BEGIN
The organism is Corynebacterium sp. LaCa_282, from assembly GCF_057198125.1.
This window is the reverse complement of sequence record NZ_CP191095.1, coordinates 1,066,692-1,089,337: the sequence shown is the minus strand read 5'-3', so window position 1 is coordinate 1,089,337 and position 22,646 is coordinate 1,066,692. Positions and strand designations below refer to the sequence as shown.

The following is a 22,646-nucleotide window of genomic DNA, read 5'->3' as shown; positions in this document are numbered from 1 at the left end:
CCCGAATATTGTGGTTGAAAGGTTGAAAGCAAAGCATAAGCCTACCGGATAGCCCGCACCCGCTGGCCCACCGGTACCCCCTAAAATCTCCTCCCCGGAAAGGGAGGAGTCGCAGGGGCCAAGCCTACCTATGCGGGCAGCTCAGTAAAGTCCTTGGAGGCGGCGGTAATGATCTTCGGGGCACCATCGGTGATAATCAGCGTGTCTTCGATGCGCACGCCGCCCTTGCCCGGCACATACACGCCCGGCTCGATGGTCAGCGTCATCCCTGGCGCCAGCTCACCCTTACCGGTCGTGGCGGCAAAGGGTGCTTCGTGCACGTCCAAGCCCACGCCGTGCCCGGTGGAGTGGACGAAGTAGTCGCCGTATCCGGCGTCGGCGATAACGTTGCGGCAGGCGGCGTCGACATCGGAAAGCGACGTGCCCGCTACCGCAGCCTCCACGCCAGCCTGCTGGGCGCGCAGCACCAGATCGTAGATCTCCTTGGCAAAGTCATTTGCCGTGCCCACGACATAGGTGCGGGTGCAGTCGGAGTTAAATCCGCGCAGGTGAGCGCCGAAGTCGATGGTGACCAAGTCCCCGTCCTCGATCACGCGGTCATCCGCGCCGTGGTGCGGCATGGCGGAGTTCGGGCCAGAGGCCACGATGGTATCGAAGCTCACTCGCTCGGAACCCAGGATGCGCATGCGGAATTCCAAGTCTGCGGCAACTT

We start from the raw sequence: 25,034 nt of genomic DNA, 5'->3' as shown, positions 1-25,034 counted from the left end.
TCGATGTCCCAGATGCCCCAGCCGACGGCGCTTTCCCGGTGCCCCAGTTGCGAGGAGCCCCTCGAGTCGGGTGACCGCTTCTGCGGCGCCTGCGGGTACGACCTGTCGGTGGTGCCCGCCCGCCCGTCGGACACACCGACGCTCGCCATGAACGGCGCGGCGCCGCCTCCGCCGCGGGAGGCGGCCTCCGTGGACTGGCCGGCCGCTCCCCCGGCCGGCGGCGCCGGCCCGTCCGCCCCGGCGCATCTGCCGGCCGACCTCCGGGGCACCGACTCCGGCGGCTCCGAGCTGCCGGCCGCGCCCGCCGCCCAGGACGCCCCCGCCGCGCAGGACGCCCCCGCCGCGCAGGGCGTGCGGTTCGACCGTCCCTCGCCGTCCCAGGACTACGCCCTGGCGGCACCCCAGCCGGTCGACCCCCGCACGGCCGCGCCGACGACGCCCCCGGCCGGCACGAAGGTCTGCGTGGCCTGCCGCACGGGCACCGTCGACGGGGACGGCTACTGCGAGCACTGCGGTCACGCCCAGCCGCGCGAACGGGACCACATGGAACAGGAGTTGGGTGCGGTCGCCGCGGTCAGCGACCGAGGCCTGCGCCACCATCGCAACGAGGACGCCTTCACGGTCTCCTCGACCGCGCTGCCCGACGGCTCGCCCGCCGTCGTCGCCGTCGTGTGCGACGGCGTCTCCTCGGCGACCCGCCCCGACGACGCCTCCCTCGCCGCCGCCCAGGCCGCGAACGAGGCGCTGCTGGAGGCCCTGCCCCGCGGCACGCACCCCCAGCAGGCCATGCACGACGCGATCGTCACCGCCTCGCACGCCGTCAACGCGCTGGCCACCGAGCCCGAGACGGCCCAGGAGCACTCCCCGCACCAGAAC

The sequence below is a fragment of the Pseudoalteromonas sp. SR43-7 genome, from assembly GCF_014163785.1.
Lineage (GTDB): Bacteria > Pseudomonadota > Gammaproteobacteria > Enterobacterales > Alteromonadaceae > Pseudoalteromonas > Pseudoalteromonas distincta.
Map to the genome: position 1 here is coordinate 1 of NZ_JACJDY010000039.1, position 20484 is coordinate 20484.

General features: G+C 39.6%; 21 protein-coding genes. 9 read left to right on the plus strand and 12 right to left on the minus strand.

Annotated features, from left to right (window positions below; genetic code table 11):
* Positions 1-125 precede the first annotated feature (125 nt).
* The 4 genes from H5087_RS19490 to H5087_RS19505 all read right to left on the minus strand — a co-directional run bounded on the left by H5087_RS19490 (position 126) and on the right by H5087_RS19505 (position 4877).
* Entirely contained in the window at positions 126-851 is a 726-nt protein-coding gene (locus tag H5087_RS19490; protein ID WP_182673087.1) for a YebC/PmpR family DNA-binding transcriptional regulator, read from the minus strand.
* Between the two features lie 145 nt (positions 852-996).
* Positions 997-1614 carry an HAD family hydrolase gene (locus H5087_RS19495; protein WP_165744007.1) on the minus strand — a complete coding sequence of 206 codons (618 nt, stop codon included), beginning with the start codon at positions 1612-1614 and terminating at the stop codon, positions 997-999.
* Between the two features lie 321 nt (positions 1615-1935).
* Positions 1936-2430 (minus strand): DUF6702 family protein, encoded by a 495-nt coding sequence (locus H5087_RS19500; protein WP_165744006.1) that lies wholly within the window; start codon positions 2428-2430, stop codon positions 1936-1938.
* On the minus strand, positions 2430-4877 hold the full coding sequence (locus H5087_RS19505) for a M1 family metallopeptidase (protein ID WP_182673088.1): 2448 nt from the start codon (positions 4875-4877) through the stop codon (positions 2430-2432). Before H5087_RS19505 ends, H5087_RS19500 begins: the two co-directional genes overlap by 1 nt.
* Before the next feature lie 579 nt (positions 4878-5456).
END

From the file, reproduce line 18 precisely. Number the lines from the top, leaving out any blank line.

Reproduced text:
* Positions 1936-2430 (minus strand): DUF6702 family protein, encoded by a 495-nt coding sequence (locus H5087_RS19500; protein WP_165744006.1) that lies wholly within the window; start codon positions 2428-2430, stop codon positions 1936-1938.